Nolan non riesce proprio ad arrivarmi al cuore. Il parallelo con gli orrori della guerra portati sul grande schermo da altri giganti del cinema viene spontaneo ed è impietoso: dove lì c'erano le idee, il messaggio, la profondità, qua rimane solo la perfezione formale e la necessità di stupire a tutti i costi, in un bignami onanista del tutto artefatto e povero di emozioni. Niente da fare, sarà per la prossima,
It's not Nolan's greatest film (that would still be 'The Prestige'), but it IS his most technically assured. His use of sound specifically is borderline revolutionary. It's an amazingly assured war film where the characters on screen aren't "heroes", but rather lucky survivors.
Impressionismo puro. Orgoglio british. Montaggio visivo e sequenze narrative molto belle. Non è il solito film di guerra eroi contro cattivi. Il film va visto con gli occhi dei britannici. Quella triste storia che per noi potrebbe essere considerata solo una catastrofe, per loro è stata la somma di piccole e piccolissime storie personali e famigliari che hanno ridato vigore e speranza per ripartire.
along with apocalypse now and full metal jacket, one of the few war films I truly appreciated. fresh approach, clever editing, much suspense. also, I hardly believe it was nolan's intention to create complex characters or give deep meaning to all this, but I understand how these aspects might give the impression it was a cold, maybe too impersonal exercise.
Nolan followed the same approach that Malick had with Thin Red Line, giving emphasis to the "silence of the war", involving the viewer through a technical mastery in photography and sound. Absolutely immersive, I felt I was on that breathless environment where times counts second to second, death to death.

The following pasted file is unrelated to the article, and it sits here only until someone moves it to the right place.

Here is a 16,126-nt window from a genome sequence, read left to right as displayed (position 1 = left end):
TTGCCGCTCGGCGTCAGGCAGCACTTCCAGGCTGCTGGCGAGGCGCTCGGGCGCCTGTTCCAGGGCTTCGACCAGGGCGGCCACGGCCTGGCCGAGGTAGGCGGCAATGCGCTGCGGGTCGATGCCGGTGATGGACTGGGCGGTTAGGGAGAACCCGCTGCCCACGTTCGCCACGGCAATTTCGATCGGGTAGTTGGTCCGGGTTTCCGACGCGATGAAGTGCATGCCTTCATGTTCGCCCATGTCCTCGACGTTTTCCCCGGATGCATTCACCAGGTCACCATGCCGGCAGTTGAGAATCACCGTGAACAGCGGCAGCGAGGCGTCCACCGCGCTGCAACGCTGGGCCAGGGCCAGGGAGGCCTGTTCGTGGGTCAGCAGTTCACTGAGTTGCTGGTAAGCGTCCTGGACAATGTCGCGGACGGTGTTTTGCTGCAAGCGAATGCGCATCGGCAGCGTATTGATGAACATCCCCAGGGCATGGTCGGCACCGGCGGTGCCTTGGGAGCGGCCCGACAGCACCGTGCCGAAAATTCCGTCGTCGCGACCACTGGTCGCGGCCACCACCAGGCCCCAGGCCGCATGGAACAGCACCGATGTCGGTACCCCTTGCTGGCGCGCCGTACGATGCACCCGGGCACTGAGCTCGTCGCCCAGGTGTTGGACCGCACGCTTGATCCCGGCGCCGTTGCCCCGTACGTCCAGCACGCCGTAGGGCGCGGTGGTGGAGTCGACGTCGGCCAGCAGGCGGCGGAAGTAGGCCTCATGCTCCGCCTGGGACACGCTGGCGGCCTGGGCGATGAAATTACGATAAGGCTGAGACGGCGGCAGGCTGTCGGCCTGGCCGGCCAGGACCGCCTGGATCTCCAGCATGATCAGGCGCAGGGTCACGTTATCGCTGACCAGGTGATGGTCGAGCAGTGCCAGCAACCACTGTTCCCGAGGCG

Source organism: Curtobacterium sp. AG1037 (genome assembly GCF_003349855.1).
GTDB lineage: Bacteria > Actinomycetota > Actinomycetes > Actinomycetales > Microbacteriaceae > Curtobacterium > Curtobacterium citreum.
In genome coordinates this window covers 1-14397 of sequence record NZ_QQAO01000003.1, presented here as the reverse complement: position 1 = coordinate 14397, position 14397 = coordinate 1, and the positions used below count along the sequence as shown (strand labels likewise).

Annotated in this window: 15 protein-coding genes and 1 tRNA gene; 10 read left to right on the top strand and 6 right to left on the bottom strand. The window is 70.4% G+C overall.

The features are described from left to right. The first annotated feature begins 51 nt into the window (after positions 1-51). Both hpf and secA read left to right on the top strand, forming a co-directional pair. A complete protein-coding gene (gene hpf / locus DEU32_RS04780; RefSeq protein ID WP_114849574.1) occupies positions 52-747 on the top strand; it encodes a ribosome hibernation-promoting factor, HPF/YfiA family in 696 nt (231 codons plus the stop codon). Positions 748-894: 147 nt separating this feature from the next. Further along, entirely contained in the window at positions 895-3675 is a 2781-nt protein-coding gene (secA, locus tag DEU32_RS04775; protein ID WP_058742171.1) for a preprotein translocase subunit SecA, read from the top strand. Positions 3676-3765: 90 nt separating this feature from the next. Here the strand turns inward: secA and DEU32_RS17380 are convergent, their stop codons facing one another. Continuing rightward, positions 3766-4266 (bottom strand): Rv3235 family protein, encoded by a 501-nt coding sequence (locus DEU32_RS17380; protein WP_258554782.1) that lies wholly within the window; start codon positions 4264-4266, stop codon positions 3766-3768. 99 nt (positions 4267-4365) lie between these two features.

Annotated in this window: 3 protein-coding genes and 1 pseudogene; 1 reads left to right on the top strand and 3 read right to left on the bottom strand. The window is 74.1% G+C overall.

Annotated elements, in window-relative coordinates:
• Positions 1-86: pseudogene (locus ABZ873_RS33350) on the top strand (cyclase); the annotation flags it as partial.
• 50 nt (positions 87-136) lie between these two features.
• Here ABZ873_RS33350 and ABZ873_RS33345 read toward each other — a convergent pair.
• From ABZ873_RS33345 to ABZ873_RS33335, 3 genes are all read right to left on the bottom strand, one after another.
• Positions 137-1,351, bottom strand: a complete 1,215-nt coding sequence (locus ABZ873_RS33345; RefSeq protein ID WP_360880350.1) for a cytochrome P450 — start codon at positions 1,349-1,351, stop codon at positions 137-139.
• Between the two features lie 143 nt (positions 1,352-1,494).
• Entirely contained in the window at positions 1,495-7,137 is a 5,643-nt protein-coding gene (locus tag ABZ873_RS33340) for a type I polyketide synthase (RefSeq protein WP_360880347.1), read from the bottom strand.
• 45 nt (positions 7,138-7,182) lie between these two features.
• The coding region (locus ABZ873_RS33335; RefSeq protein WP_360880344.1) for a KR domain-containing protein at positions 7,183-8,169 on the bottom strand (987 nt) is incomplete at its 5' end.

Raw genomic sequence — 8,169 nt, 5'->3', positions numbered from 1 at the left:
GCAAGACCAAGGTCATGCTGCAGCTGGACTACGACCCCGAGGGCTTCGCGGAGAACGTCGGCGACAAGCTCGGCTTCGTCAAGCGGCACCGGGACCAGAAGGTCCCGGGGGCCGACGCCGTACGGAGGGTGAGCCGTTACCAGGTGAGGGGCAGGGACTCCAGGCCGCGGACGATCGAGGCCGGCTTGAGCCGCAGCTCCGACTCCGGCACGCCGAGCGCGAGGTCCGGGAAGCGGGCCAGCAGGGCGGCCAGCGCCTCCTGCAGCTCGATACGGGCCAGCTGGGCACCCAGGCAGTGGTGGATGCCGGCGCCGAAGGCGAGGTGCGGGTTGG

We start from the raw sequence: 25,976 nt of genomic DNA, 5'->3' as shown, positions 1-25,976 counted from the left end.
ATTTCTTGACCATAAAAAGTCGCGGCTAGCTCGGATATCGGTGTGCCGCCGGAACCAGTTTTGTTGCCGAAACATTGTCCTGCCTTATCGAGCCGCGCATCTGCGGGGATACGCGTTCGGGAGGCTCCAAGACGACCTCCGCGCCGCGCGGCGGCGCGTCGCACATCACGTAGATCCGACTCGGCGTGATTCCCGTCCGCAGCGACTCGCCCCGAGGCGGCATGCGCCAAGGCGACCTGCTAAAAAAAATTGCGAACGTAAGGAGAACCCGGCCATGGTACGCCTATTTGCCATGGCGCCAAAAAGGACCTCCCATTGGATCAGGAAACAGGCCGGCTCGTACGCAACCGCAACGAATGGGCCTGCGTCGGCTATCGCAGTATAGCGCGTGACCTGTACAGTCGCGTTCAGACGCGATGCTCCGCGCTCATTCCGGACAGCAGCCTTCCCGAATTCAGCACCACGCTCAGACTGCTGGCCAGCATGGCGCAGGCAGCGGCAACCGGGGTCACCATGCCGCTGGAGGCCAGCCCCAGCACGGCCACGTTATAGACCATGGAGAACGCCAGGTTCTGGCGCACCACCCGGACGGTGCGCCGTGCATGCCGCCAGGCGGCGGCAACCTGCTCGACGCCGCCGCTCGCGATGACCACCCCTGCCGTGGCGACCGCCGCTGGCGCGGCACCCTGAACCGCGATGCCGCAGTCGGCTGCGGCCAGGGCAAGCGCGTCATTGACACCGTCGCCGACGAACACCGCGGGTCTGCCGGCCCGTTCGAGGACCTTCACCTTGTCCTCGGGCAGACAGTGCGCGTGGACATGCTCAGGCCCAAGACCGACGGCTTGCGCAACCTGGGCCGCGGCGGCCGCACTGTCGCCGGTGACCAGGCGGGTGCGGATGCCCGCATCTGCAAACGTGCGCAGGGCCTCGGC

Beautiful cinematography by van Hoytema and, all in all, a well edited film. However, I found the dialogue a bit weak and I never really developed any kind of attachment to the characters (bar on a few rare occasions). If I hadn't seen it in a cinema it might have rendered a lower score as the visuals stood out the most. (Caveat: It should be said that this usually really isn't my cup of tea genre-wise)
Nolan is a master of taking emotion and anything real out of a situation and distilling it to its most empty. He arrogantly assumes we all hold the same reverence for British endurance and will revel in the subject matter just because that he forgets to invite us into this happening at any point. If this was North Korea or Communist China they'd call it propaganda.
As a kid watching 50-minute-long IMAX nature documentaries, I imagined what it might be like in the future if we started using IMAX film for fiction storytelling. I'm really impressed by Dunkirk: using cinema with an aim to capture and communicate the *experience* of a story. Very minimal digital effects. Very minimal dialogue. Just hugely immersive, motion photography and a stressful, gently contemplative plot.